I posted a picture of our maple syrup bounty after our intense two-week sugaring season, and I got so many encouraging and supportive “high-five!!” type comments. Some people even asked if they could buy some! And while I honestly have several internal organs I’d be quicker to sell than a pint of this syrup, the kindness and enthusiasm wasn’t lost on me. We just had a small bucket operation this year which means that I was hauling like 40 pounds of sap in buckets from one part of our 64 acre property to another REALLY far away (it always seemed) part of our property.
And when you think of that, you may feel an empathic twinge in your forearms or biceps like—“whew! That takes some muscle!” But what you might not realize is that it takes a lot of patience, too. You can’t walk very quickly, you see, or the heavy buckets slam against the sides of your legs as you carry them. Also, it splashes out if you become a little too sloppy or quick with your pace.
So, it’s like a meditation of sorts (intermittently spliced with some expletives when I’d spill or trip) to carry each bucket far across the land to the holding tank. Collin happened to be away for work during the height of the sap run, so I filled our 65 gallon holding tank so he could evaporate it when he returned. I just couldn’t bear to see the sap buckets overflow knowing that it could all be transformed into one of the most sensational food experiences with a bit of hard work. One morning, after a fresh 15 inches of snow, I tried to save myself some heavy lifting and put 20 gallons of sap in buckets on a sled. As I tugged it to begin, the buckets fell over and spilled about 10 gallons of sap. ****ing physics, right? I need to work on my meditation skills for moments like that (and brush up on my laws of motion, too).
So yes. Here we are in rural Vermont living our dream. And sometimes it is laughably difficult. And I’m like “Why? Why was falling on the ice when you’re trying to take the trash out down your extremely long and steep driveway YOUR DREAM, LINDSAY??? Living 8 minutes from the beach was a pretty good dream!!!!”
Other times it’s difficult in ways that aren’t laughable. They’re just downright hard in ways that didn’t exist in Los Angeles—like there are moments when I’m literally ready to put a “For Sale” sign in the yard (that no one would see because we live a mile up a mountain, but still).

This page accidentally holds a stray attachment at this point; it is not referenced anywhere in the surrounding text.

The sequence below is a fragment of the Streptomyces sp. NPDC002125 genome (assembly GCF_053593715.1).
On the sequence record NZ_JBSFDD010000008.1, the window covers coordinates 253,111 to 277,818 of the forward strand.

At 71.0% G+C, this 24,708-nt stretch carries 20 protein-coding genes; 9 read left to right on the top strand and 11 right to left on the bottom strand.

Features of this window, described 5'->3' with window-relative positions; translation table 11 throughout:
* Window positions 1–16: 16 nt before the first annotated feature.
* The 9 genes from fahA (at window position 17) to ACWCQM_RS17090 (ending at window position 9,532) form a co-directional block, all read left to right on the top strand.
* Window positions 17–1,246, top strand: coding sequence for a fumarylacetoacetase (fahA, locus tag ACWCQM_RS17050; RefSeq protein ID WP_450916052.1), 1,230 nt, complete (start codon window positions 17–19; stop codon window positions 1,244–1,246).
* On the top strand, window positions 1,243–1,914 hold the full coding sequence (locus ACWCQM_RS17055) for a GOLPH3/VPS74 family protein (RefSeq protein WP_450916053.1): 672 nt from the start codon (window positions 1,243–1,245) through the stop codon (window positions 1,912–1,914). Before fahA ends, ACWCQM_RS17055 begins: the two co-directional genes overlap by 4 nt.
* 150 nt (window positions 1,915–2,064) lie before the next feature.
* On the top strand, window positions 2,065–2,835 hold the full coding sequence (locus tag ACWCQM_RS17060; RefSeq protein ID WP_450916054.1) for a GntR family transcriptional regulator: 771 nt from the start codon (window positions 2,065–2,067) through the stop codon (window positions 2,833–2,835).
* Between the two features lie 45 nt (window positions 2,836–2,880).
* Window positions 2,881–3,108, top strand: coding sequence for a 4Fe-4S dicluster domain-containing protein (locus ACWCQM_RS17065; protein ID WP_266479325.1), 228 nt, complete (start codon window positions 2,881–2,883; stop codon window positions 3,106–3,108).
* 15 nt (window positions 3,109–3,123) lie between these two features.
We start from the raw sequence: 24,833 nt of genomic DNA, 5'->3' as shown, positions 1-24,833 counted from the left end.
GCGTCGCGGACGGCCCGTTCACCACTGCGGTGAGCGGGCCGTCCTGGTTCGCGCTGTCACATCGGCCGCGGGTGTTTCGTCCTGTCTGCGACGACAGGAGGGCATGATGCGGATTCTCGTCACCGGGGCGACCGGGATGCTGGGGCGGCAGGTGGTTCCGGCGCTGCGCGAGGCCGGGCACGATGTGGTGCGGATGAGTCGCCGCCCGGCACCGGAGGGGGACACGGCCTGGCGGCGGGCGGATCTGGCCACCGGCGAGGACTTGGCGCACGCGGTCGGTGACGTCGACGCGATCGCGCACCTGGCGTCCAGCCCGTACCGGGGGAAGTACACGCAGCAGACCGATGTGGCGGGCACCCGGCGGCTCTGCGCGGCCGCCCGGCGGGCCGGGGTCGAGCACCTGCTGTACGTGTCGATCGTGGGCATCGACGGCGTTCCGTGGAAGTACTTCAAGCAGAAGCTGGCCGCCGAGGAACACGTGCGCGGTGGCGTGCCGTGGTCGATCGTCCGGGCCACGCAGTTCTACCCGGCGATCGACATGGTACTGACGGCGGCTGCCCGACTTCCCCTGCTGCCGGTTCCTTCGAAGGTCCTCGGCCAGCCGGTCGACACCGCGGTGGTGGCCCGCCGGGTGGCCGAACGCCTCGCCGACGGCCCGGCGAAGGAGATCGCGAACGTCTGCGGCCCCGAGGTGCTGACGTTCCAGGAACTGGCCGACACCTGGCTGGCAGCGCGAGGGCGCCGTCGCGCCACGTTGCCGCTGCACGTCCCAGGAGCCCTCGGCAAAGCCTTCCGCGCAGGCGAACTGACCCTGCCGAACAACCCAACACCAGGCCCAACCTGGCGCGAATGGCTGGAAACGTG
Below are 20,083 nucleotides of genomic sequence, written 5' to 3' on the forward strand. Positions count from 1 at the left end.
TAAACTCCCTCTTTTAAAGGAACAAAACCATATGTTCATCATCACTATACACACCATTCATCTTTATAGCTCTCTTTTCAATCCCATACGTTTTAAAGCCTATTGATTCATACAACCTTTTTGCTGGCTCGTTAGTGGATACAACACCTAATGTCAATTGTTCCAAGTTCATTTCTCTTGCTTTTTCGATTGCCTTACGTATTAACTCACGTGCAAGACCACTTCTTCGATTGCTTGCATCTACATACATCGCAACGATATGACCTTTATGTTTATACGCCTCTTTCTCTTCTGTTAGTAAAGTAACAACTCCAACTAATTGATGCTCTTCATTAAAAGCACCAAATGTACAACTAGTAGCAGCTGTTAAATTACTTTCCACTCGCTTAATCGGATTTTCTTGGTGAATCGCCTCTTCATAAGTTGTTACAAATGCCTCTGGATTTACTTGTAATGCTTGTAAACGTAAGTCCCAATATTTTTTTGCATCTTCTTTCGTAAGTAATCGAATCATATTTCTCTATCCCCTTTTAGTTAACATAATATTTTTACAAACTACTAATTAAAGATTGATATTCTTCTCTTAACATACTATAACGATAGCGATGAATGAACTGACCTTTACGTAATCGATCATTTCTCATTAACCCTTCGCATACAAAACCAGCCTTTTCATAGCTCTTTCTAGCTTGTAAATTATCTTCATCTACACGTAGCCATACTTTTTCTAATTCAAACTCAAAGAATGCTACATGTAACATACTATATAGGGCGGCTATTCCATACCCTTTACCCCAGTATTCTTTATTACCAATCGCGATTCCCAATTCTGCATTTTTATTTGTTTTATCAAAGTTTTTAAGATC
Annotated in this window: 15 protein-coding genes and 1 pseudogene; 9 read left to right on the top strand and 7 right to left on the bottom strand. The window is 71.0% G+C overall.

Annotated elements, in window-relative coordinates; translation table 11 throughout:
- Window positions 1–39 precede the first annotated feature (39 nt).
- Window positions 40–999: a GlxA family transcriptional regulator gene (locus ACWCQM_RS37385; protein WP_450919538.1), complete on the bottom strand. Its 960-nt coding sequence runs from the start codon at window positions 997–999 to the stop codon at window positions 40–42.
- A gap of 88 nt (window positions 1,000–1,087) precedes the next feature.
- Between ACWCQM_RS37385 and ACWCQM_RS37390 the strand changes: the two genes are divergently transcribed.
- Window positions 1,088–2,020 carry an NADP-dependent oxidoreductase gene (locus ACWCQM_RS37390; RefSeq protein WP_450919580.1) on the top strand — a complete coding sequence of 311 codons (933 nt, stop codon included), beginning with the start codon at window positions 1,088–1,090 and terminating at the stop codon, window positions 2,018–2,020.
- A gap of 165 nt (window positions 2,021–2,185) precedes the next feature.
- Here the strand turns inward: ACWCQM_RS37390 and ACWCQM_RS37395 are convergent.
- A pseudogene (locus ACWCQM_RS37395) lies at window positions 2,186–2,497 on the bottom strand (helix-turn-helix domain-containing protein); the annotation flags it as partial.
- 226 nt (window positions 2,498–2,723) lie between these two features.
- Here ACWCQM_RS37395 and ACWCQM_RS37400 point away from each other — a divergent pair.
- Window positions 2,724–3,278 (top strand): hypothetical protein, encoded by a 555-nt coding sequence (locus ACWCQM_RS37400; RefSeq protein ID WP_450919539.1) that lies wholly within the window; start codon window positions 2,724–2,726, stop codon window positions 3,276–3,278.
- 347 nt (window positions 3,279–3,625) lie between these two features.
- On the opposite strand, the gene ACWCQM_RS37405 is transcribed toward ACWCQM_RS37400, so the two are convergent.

And yet, it is so poignantly, beautiful to live this life that I cry and I squeeze Collin’s hand as we are walking through our gorgeous woods of paper birch, beech, pine, and sugar maples for sheer overwhelm at the sacredness of this experience.
Some of these warm spring days I realize our home is quiet, and I can’t find the kids until I spot them up on a hill in the woods or see them running through the verdant, grassy yard surrounding the pond. Often, I watch my good, old Zuri dog sit by the stream in quiet, perfect happiness living her best, senior dog life. The other night after we had moved the chickens to the barn, started our vegetable garden plants inside, and planted fruit trees oustide, Juniper said “You know, little by little, I think we are kind of making a farm here.” And I watch the joy spread on her face like the sunrise fills the dawn sky as the realization of how HER dreams are coming into reality occurs to her. And lately, I am filled with deep content and gratitude when Senya and her “neighbor” friend (who lives a half mile away through the woods and over the mountain) come running back down our mountain together holding hands, laughing and barrelling down the steep slope excited to build outdoor aquariums for the newts and frogs, make flower and weed potions, or build forts in the woods.
The full range of emotions are awakened this year as we all keep our hearts open to all that life has to teach us in this adventure. It isn’t an instant IV drip of happiness. There is a reason that the phrase “Vermont Strong” exists here (and I wouldn’t claim that I am that, yet). But it surely is meaningful, and I will always remember this first winter and spring in Vermont.